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Diving fall at aquatic centre leads to $125,000 fine


26 February 2024

A fine of $125,000 has been handed to a local government after a serious accident at the Gold Coast Aquatic Centre in Southport left a four-year-old girl with fractures to her skull and vertebrae.

The young girl fell headfirst from the centre's three-metre diving platform onto the concrete below, after falling through a guard rail while waiting to jump in January 2021.

Magistrate Joan White ordered the defendant to pay $125,000 in the Southport Magistrates Court after entering a plea of guilty. No conviction was recorded.

The diving tower at the Gold Coast Aquatic Centre is commonly used for training and competition by diving associations. At the time of offending, and usually during school holidays, patrons could pay an extra fee and be issued with a wristband which allowed them to access the diving tower.

The child's family (including her parents and two sisters aged six and one) had paid a "general entry" fee to access the pool, which did not include the additional payment to access the diving tower.

The court heard that the family were not issued any wristbands upon entry. However, the children had seen others jumping off the diving tower and wanted to try it. Their father walked them up to the 3-metre platform, where the lifeguard who was controlling jumping assured him that his daughters were fine to jump.

Accordingly, their father returned to the pool deck to wait for them to jump. The 4-year-old jumped off twice, but while waiting on top of the platform for her third jump, fell through the guardrail onto the concrete below.

An investigation by Workplace Health and Safety Queensland found that while the defendant had conducted a risk assessment at the Centre several other factors had not been addressed. These included not undertaking a specific risk assessment in relation to the use of the diving facilities by members of the public (including young children); not having in place sufficient edge protection to guard against the risk of falling from height, failing to provide sufficient supervision of the crowds waiting on the stairs and platform and not routinely checking wristbands, meaning patrons who had not purchased 'dive board entry' still accessed the diving tower.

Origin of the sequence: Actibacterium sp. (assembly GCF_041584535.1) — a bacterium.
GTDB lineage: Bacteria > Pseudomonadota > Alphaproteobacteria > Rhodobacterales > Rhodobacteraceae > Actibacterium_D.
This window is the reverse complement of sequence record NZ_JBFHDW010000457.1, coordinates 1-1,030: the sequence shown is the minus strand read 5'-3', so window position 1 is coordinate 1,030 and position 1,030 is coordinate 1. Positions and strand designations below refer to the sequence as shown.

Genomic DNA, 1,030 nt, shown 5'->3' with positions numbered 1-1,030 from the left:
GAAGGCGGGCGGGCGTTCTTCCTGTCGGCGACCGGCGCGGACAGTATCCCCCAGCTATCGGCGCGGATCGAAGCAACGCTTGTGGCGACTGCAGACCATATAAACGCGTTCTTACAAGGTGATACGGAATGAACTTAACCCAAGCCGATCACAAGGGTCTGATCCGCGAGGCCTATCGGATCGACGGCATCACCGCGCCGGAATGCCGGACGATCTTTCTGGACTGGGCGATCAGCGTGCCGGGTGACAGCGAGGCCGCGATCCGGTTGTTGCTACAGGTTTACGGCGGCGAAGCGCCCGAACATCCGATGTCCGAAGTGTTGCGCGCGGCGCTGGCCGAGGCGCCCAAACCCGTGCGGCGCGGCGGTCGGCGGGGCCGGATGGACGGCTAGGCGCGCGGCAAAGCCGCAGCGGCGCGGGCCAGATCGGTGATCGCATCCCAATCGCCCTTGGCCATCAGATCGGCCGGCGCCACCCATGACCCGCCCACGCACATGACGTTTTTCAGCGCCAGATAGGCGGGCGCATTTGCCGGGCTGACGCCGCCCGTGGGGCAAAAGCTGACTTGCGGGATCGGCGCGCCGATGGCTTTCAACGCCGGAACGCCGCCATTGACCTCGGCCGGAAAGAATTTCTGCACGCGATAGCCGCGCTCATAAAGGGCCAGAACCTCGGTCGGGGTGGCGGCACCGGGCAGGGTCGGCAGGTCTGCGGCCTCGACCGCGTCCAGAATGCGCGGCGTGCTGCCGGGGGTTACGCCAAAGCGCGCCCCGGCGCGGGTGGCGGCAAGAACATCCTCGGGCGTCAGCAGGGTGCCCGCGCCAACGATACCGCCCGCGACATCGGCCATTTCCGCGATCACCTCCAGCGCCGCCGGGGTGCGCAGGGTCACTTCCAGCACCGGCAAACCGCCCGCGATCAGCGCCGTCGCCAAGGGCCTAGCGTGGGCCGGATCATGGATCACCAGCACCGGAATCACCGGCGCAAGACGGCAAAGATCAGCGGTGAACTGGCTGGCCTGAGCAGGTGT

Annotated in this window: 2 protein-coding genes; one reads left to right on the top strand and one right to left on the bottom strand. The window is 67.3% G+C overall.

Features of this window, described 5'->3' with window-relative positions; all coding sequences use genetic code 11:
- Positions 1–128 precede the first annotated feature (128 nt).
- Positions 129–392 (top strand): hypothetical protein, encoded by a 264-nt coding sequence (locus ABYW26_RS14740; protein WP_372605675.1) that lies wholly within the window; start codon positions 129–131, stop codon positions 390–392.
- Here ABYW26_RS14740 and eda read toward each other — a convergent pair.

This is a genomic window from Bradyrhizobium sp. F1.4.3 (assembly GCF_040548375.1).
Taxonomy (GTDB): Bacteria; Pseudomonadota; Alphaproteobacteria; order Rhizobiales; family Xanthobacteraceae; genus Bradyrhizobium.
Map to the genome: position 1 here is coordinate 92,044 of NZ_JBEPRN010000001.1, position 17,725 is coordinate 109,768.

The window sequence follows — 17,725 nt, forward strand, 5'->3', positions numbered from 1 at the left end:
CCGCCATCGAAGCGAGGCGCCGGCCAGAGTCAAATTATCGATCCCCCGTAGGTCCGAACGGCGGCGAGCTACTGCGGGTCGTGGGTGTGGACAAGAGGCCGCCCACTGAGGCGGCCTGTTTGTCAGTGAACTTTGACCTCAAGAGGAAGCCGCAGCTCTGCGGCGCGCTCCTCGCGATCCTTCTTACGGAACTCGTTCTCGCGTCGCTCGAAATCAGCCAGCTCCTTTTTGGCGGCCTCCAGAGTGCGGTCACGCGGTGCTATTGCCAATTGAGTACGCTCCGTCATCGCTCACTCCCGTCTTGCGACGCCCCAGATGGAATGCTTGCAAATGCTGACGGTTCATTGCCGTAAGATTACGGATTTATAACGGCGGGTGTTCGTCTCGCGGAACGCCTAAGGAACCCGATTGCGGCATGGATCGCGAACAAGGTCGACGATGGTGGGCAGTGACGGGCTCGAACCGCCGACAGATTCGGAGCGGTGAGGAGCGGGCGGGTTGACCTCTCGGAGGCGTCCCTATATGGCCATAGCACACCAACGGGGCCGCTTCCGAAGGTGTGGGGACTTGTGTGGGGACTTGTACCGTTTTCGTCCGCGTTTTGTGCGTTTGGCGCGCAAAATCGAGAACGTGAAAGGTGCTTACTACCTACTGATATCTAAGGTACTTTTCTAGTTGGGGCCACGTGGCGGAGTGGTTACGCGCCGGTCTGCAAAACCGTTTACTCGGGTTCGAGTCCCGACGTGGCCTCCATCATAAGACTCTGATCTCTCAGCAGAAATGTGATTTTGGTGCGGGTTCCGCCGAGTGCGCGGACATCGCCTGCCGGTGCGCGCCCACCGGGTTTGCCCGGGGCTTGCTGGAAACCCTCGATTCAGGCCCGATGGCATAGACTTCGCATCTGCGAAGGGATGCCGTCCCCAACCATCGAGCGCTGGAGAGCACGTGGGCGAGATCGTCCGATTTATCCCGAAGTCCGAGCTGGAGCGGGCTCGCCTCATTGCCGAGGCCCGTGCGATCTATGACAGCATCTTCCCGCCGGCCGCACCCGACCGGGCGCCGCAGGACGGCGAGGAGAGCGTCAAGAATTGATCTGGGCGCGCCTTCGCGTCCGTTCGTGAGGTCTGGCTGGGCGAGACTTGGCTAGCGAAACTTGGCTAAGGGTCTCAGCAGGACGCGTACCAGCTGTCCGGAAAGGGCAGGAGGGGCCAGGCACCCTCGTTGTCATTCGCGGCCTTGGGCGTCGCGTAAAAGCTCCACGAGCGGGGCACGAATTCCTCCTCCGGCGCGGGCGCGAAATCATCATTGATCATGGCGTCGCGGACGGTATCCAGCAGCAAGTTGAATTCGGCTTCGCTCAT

Following the incident, the diving tower was closed to the public, and the defendant implemented many other safety measures, including drafting a lifeguard manual, completing a risk assessment of the tower for dive club usage, and ultimately installing permanent edge protection (by way of vertical bars) for the diving tower.

In sentencing the defendant, Magistrate White noted that health and safety duties are positive and require a duty holder to search for, detect and eliminate, so far as reasonably practicable, risks to health and safety.

In mitigation, her Honour considered the defendant had expressed regret. She also took into account that the defendant had no previous convictions and had cooperated with the investigators, entered a plea of guilty which consequently saved the time and cost of a trial, and had also taken steps to improve safety for patrons, and following the incident immediately closed the diving tower.

Her Honour also emphasised that the nature of the child’s injuries was very serious and that she had also considered the Victim Impact Statement provided by the child’s parents, concluding that the lives of their whole family had been turned upside down through effectively no fault of theirs.

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